That foolery became most indicative in the testimony from AG Wilson (yeah … son of Joe “you lie” Wilson, who lied in the earlier session). In his initial address, Wilson spewed out “when the labor mob …. oops (chuckle) … I mean ‘labor union’…,” as if it were some accidental error, and which it clearly wasn’t.
And even if it was an accident, the Freudian nature of that error just reveals more and more about the goals of the Republicans who somehow pulled this circus off.
By this time, Issa had left, leaving South Carolina’s own Gowdy in the chair seat of the commission. And when Haley and Wilson got backed into corners, revealing the irrelevancy and utter idiocy of their testimony, Gowdy tried to cut it off.
The lowest point of this sideshow was when Gowdy tried to shut up Congresswoman Norton. In a question she offered to AG Wilson (“Would any remedy to this situation affect South Carolina in any way?”), and which Wilson repeatedly interrupted seemingly in attempt to change the subject, Gowdy told Norton she’d run out of time and suspended her question – he refused to offer her extension, and told Wilson he didn’t have to answer. (“Name the misconduct!” Norton offered in last-stab attempt to bring the case back to actual relevance. “So, is Boeing the new Welfare Queen in South Carolina”? she asked, referring to the $900 million credit the company now has in state taxes.)
A high point of the event was what happened immediately after the very visible argument between Norton and Gowdy. Rep. Braley of Iowa trapped Wilson in the corner Rep. Norton backed him into moments before. Going over practically every statement of Wilson’s original testimony, Braley corrected the AG on many points, even making Wilson admit errors in his statements (although You Lie Junior tried to misdirect his answers to those questions).
The event – which took up about four hours of that Friday afternoon – came to a close following some questions from Tim Scott who, even more so after this event, seems most apt to be a game show host. He asked meaningless, irrelevant questions of no applicability to the case of Boeing or its Everett, Wash. employees, and in a happy, robust, practiced voice that sounded in no way honest or earnest. He tried to misdirect the topic to irrelevant bend. He asked the questions that Boeing probably instructed him to ask, and for which will he expect donations to his next campaign in exchange.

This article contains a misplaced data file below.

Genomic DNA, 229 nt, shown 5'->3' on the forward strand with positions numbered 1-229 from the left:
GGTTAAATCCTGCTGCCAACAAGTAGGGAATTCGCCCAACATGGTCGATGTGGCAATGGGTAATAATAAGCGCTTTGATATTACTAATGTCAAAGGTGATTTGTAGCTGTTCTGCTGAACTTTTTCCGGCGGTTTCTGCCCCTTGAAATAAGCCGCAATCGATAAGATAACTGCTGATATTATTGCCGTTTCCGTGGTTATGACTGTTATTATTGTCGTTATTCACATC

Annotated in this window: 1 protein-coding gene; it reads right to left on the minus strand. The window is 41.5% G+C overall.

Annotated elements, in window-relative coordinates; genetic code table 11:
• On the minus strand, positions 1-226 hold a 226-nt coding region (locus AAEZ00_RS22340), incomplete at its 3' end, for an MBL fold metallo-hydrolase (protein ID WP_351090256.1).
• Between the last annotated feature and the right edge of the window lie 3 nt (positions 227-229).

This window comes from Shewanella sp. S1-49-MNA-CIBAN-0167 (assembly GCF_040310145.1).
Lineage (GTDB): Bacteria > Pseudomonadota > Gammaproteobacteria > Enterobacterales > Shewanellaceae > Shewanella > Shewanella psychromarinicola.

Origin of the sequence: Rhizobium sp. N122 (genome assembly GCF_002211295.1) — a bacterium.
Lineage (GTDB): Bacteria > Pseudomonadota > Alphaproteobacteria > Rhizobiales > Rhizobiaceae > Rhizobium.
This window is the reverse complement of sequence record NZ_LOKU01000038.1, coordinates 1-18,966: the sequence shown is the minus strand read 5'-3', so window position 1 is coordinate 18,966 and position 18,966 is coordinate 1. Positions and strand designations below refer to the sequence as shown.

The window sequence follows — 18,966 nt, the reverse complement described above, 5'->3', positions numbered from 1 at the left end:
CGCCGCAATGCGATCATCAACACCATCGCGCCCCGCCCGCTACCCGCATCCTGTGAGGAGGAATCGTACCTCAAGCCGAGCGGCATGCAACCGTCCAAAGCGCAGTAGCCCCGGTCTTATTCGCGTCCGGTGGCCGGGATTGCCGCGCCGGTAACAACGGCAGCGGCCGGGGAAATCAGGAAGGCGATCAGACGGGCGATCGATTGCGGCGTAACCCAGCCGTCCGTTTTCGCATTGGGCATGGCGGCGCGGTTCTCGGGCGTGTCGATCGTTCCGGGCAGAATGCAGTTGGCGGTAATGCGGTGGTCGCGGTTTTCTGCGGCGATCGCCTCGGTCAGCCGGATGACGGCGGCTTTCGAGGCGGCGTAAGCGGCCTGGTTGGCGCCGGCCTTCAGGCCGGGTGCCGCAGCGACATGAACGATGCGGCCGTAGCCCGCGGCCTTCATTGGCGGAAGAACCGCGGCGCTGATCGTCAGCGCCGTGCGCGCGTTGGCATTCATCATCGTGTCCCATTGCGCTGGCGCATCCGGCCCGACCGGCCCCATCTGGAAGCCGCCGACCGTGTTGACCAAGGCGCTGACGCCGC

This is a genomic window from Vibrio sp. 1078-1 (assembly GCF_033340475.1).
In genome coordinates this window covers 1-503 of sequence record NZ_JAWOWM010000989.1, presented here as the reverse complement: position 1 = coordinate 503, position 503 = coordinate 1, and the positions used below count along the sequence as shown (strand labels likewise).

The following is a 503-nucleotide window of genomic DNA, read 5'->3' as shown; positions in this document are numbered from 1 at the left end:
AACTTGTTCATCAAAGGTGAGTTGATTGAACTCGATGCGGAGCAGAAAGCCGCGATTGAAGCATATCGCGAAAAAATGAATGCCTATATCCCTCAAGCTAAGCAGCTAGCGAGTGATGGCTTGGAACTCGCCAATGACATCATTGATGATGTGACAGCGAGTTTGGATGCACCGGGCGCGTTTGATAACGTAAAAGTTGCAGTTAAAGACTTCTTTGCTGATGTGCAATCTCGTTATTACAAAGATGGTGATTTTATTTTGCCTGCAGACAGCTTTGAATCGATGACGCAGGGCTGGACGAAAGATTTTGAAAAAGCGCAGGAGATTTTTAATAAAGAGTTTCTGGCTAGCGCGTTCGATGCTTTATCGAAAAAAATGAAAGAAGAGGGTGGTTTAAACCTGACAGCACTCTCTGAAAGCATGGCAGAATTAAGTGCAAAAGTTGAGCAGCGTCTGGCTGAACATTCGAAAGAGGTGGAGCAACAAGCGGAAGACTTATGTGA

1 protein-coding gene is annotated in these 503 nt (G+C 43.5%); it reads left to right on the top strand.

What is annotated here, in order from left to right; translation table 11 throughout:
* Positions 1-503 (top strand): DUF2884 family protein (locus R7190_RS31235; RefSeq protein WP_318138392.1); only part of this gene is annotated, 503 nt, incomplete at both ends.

In summary of this very long entry, the whole event was completely irrelevant. Pointless. Of no practicality or fortitude. Its testimony had no bearing on the actual circumstance between Boeing and NLRB. And that actual circumstance will have no effect on Boeing’s operation in N Charleston.
The elected officials affiliated with the Republican Party told falsehoods and untruths, and through this “committee” format that eliminates any legal responsibility they would ordinarily face for misleading and lying.
The N Charleston facility will –unequivocally and without doubt – face no setback no matter what the result is of the NLRB complaint.
And you know what pisses me off most about the whole ordeal? Not only was it meaningless and misleading, pointless and partisan – it was also of meaningless, pointless cost upon us taxpayers.
The cheapest round-trip, same-day airfare from DC to Chucktown on that date comes to $624 (according to travelmeister Expedia.com
– and yes, our congress members are supposed to fly in the cheap-seat format). That means the minimum cost to transport the nine panel members of this circus event was $5,616.
That’s not inclusive of any overnight accommodations they may or may not have needed; that doesn’t include any meals. It doesn’t include the costs for security or accommodation upon Charleston County, the host of the event, either. And it doesn’t include the taxpayer-funded costs for NLRB flying Solomon into town.
And what does this minimum cost of $5,616 amount to? One individual American’s total federal income tax paid for one year.
Gee. Thanks, you “low taxes/low government spending”-wailing GOP folks who arranged this meaningless, pointless and useless hearing-of-sorts. At this circus show you pulled off, you proved yourselves to be hypocrites in more ways than one.
Now, stop wasting our time and our money. I’ve got enough expenses to think about as it is, especially since I have to get my car repaired for the damages incurred while sitting through this meaningless, pointless event.